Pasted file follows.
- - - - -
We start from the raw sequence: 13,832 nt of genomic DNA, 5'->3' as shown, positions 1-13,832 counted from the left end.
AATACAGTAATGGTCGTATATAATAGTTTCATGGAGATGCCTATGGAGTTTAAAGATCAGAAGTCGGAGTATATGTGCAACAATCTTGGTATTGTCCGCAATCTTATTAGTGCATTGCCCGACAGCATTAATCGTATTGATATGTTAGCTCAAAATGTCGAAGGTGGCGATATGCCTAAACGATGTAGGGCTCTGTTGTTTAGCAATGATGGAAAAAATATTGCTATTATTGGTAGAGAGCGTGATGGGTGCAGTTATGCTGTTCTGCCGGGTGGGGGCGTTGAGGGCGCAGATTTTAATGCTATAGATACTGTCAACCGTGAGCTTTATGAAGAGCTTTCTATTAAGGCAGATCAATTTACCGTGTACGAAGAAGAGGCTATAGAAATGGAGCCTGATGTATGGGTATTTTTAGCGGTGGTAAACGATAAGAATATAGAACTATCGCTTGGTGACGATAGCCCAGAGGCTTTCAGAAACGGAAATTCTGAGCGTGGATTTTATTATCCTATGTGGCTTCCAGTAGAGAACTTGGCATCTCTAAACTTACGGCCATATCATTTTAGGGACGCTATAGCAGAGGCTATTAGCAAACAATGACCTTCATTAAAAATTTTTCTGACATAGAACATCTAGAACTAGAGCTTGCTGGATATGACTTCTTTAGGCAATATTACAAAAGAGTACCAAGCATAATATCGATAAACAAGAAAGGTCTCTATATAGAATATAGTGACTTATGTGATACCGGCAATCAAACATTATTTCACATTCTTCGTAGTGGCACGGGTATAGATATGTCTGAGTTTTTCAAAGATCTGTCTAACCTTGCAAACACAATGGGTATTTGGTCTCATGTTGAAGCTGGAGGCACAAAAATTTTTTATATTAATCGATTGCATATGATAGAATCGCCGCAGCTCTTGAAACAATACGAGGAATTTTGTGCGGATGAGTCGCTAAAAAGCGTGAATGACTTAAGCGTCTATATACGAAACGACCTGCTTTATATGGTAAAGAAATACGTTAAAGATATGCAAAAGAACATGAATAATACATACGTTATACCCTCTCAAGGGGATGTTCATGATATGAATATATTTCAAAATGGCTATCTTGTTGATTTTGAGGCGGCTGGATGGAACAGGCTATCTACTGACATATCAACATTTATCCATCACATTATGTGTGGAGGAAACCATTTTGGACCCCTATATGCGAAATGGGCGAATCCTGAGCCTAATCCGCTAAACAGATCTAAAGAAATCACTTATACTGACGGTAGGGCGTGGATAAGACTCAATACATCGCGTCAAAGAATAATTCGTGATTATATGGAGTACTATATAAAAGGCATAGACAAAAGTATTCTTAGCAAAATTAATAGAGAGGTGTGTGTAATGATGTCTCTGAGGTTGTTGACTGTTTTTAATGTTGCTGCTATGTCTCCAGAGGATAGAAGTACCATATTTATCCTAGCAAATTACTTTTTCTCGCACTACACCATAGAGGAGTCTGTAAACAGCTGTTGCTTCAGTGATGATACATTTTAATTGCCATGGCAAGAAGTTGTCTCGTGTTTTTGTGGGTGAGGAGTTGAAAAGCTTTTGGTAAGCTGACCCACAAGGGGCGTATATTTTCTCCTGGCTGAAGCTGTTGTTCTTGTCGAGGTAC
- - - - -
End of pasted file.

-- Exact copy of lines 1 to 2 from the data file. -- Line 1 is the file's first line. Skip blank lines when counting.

We start from the raw sequence: 13,832 nt of genomic DNA, 5'->3' as shown, positions 1-13,832 counted from the left end.
AATACAGTAATGGTCGTATATAATAGTTTCATGGAGATGCCTATGGAGTTTAAAGATCAGAAGTCGGAGTATATGTGCAACAATCTTGGTATTGTCCGCAATCTTATTAGTGCATTGCCCGACAGCATTAATCGTATTGATATGTTAGCTCAAAATGTCGAAGGTGGCGATATGCCTAAACGATGTAGGGCTCTGTTGTTTAGCAATGATGGAAAAAATATTGCTATTATTGGTAGAGAGCGTGATGGGTGCAGTTATGCTGTTCTGCCGGGTGGGGGCGTTGAGGGCGCAGATTTTAATGCTATAGATACTGTCAACCGTGAGCTTTATGAAGAGCTTTCTATTAAGGCAGATCAATTTACCGTGTACGAAGAAGAGGCTATAGAAATGGAGCCTGATGTATGGGTATTTTTAGCGGTGGTAAACGATAAGAATATAGAACTATCGCTTGGTGACGATAGCCCAGAGGCTTTCAGAAACGGAAATTCTGAGCGTGGATTTTATTATCCTATGTGGCTTCCAGTAGAGAACTTGGCATCTCTAAACTTACGGCCATATCATTTTAGGGACGCTATAGCAGAGGCTATTAGCAAACAATGACCTTCATTAAAAATTTTTCTGACATAGAACATCTAGAACTAGAGCTTGCTGGATATGACTTCTTTAGGCAATATTACAAAAGAGTACCAAGCATAATATCGATAAACAAGAAAGGTCTCTATATAGAATATAGTGACTTATGTGATACCGGCAATCAAACATTATTTCACATTCTTCGTAGTGGCACGGGTATAGATATGTCTGAGTTTTTCAAAGATCTGTCTAACCTTGCAAACACAATGGGTATTTGGTCTCATGTTGAAGCTGGAGGCACAAAAATTTTTTATATTAATCGATTGCATATGATAGAATCGCCGCAGCTCTTGAAACAATACGAGGAATTTTGTGCGGATGAGTCGCTAAAAAGCGTGAATGACTTAAGCGTCTATATACGAAACGACCTGCTTTATATGGTAAAGAAATACGTTAAAGATATGCAAAAGAACATGAATAATACATACGTTATACCCTCTCAAGGGGATGTTCATGATATGAATATATTTCAAAATGGCTATCTTGTTGATTTTGAGGCGGCTGGATGGAACAGGCTATCTACTGACATATCAACATTTATCCATCACATTATGTGTGGAGGAAACCATTTTGGACCCCTATATGCGAAATGGGCGAATCCTGAGCCTAATCCGCTAAACAGATCTAAAGAAATCACTTATACTGACGGTAGGGCGTGGATAAGACTCAATACATCGCGTCAAAGAATAATTCGTGATTATATGGAGTACTATATAAAAGGCATAGACAAAAGTATTCTTAGCAAAATTAATAGAGAGGTGTGTGTAATGATGTCTCTGAGGTTGTTGACTGTTTTTAATGTTGCTGCTATGTCTCCAGAGGATAGAAGTACCATATTTATCCTAGCAAATTACTTTTTCTCGCACTACACCATAGAGGAGTCTGTAAACAGCTGTTGCTTCAGTGATGATACATTTTAATTGCCATGGCAAGAAGTTGTCTCGTGTTTTTGTGGGTGAGGAGTTGAAAAGCTTTTGGTAAGCTGACCCACAAGGGGCGTATATTTTCTCCTGGCTGAAGCTGTTGTTCTTGTCGAGGTAC